An integrated transport system that is efficient and offers a range of travel options is critical for ensuring Christchurch develops into a globally competitive city with an excellent quality of life.

There is a range of travel options

For the future wellbeing of the city, it is important that a range of attractive and efficient transport options are available and easily accessible. Increasing the availability of travel choice, while strategically targeting improvements to the freight and road networks, will improve the efficiency and safety of our entire transport system.

Key points

  • The proportion of residents who believe Christchurch is cycle friendly has doubled from 26% in 2014, to 53% in 2016.
  • The proportion of people who agree the city is walking friendly (84% in 2016) has risen to near the pre-earthquake level (88%).
  • Since the earthquakes, road delay per km increased by 29% between March 2010 and March 2014 for the all day average. The afternoon peak increased by 35% during the same period.  
  • The all day average travel speed has decreased by 11.8% since March 2009.
  • A high number of respondents still think public transport is affordable, safe, easy to get to, frequent and reliable.
  • However, an increasing proportion feel public transport is getting less affordable, and is not easy to get to, frequent or reliable.

Cycle Friendly City

Cycle Friendly City grapg

Source: CCC, General Satisfaction Survey


Walking Friendly City

Walking Friendly City graph

Source: CCC, General Satisfaction Survey


Perceptions of Public Transport

Perceptions of Public Transport graph

Source: Quality of Life Survey


More detail and information

Transport For Christchurch: The Transport for Christchurch website has been developed to assist road users in Christchurch find the quickest and safest route around the city.

The transport system provides access to activities

Christchurch's transport system should provide people with effective access to social, cultural and economic activities. Access to these activities are essential to resident's livelihood, as well as ensuring that they remain engaged with their local communities.

Key facts

  •  Since 2006, the number of people who travel between 10 and 20 kilometres to work has increased, while there has been a decrease in the number of people travelling under 5 kilometres
  • The greatest proportion of people have to travel between 5 - 7.5 kilometres in order to get to work. This trend has not been affected by the earthquakes.
  • Although the graph shows that the greatest proportion of people travel between 5 and 7.5 kilometres to get to work, it is important to note that 46% of people actually travel less than 5 kilometres.
  • The number of people who use active modes of transport to get to work declined by around 2% between 2006 and 2013. 
  • The proportion of people with access to key activity centres continues to remain relatively the same. 
  • While 89% of people feel parks are very easy to access, an increasing proportion of people feel accessing parks has become more difficult following the earthquakes. 
  • Although around 90% of people feel that parks are very easy or easy to access, an increasing proportion feel that they do not have good access to parks.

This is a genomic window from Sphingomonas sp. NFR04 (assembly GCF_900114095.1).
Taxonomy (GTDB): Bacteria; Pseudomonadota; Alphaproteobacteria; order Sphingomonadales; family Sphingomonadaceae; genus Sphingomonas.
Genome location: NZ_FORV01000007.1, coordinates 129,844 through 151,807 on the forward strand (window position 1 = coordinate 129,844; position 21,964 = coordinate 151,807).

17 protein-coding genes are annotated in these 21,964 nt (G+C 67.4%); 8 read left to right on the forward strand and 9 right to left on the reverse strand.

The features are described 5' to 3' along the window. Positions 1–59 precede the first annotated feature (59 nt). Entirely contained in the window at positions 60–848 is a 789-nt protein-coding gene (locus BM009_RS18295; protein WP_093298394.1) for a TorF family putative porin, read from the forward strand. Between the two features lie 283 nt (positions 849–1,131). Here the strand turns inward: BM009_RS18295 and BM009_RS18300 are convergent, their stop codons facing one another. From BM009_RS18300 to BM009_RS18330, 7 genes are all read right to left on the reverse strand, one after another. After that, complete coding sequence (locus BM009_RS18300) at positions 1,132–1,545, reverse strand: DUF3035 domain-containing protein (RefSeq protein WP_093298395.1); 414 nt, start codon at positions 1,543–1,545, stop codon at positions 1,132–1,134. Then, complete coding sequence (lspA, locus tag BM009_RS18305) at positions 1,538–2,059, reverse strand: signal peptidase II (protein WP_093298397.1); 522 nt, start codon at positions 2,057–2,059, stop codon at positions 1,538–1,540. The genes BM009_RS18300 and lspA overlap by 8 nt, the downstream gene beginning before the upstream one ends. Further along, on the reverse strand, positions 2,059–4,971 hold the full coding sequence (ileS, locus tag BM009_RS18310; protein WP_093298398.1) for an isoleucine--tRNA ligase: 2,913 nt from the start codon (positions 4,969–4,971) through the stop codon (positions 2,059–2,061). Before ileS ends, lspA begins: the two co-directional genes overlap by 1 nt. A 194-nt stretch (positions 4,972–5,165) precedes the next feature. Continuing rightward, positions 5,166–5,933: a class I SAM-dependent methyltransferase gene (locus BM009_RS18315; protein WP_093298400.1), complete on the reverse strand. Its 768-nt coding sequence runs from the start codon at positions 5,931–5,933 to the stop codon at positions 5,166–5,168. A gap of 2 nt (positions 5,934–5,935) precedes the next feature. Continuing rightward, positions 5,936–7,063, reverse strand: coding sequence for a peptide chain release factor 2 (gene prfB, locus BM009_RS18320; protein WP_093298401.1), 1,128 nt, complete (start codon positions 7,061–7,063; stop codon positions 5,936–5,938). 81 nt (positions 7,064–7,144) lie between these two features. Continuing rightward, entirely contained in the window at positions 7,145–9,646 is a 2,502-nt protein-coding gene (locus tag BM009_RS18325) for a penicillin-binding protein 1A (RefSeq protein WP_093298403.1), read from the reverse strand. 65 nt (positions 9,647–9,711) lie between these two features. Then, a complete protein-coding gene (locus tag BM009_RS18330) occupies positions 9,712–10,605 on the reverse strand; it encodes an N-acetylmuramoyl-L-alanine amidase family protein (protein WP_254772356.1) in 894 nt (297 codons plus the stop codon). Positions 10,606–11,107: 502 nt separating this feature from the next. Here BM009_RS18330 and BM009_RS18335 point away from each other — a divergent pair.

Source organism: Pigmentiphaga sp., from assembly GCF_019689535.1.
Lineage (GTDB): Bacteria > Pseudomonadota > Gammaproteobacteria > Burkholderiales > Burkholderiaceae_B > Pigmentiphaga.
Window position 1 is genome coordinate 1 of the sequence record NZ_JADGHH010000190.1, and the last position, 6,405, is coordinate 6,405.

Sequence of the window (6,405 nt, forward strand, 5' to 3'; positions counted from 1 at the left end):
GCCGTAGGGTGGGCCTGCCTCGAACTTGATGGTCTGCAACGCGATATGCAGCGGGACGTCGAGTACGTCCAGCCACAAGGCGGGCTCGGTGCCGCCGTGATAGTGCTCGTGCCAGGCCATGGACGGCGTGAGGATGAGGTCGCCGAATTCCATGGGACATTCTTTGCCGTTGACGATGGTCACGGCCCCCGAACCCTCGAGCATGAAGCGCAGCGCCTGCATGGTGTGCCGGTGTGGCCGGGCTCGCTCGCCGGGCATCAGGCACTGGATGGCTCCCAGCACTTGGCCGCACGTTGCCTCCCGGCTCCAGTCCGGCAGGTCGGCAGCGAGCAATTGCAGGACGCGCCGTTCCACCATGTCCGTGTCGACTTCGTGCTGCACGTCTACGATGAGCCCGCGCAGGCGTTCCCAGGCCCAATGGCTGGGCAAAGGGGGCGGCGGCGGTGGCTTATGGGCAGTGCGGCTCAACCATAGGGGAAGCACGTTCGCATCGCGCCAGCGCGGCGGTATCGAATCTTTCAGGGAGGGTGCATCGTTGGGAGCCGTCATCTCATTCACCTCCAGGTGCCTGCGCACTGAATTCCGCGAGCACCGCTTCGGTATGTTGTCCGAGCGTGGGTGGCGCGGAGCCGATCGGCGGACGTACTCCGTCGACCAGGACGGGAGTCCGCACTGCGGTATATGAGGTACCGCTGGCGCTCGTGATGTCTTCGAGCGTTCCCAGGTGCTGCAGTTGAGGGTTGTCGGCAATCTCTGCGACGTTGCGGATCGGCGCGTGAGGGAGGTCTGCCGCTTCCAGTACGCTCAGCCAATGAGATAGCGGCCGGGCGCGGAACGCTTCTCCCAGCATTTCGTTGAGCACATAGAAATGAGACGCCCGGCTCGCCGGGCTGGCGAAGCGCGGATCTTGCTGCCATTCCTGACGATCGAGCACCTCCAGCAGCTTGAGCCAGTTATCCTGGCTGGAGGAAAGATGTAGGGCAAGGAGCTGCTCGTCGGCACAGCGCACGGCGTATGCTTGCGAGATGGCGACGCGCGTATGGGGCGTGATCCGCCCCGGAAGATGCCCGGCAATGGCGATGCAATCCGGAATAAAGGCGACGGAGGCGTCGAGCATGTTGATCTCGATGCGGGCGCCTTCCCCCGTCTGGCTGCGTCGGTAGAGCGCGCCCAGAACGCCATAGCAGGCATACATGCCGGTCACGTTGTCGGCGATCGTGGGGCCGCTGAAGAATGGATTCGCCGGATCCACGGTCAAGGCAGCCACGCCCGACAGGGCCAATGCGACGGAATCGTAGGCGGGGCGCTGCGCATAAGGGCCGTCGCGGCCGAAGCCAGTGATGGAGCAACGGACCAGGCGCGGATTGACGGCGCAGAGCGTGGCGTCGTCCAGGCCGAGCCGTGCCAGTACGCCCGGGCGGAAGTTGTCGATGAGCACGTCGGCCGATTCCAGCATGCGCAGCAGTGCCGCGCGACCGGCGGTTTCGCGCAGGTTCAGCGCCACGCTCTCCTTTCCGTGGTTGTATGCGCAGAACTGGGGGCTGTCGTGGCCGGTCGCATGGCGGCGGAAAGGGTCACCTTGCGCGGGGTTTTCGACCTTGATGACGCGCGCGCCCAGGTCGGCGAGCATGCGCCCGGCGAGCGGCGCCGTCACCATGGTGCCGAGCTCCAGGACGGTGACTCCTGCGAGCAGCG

Distance Traveled to Work

Distance to Work graph

Source: Statistics NZ, Census of Population & Dwellings


Active Modes to Work

Active Modes to Work graph

Source: Statistics NZ, Census of Population & Dwellings


Access to Parks

Access to Parks graph

Source: Quality of Life Survey


Access to Key Activity Centres

Access to Key Activity Centres graph

Source: Statistics NZ, Census of Population & Dwellings


More detail and information

Christchurch Transport Strategic Plan 2012 - 2042: The Christchurch Transport Strategic Plan 2012-2042 is a 30 year vision for transport within the city, adopted by the Council in late 2012.

Increased use of active and public transport

The most effective way to improve journey time reliability, reduce the impact of transport emissions on the environment and create healthy, liveable and resilient communities is to increase the number of people who use public transport, walking and cycling to move around the city.

Key points

  • Walking trips have declined post-earthquake, however they started to increase again in 2013/14.
  • Cycling trips have increased post-earthquake, compared with the declining trend pre-earthquake.
  • Walking remains the most common alternative mode of transport for getting to school, increasing by 5% in the 2013/14 year.
  • Pre-earthquake public transport was recovering from a low in the early 1990s. However, since the earthquake it dropped to around two thirds of its pre-earthquake level, and is now beginning to rise again, but is yet to reach pre-earthquake levels.
  • Over half of the residents in Christchurch do not use the public transport system at least once a month, compared with 40% pre-earthquake.

Non-Car Trips by Mode

Non Car Trips by Mode graph

Source: MoT, Household Travel Survey


Students Travelling to Education

Trips to Education graph

Source: MoT, Household Travel Survey


Bus Patronage

Bus Patronage graph

Source: Environment Canterbury


Public Transport Frequency of Use

Public Transport Frequency of Use graph

Source: Quality of Life Survey


More detail and  information

Canterbury Regional Public Transport Plan 2014: The Regional Public Transport Plan (RPTP) is a legislative document that sets out the objectives and policies for delivering public transport in Canterbury.

Christchurch Transport Strategic Plan 2012 - 2042: The Christchurch Transport Strategic Plan 2012-2042 is a 30 year vision for transport within the city, adopted by the Council in late 2012.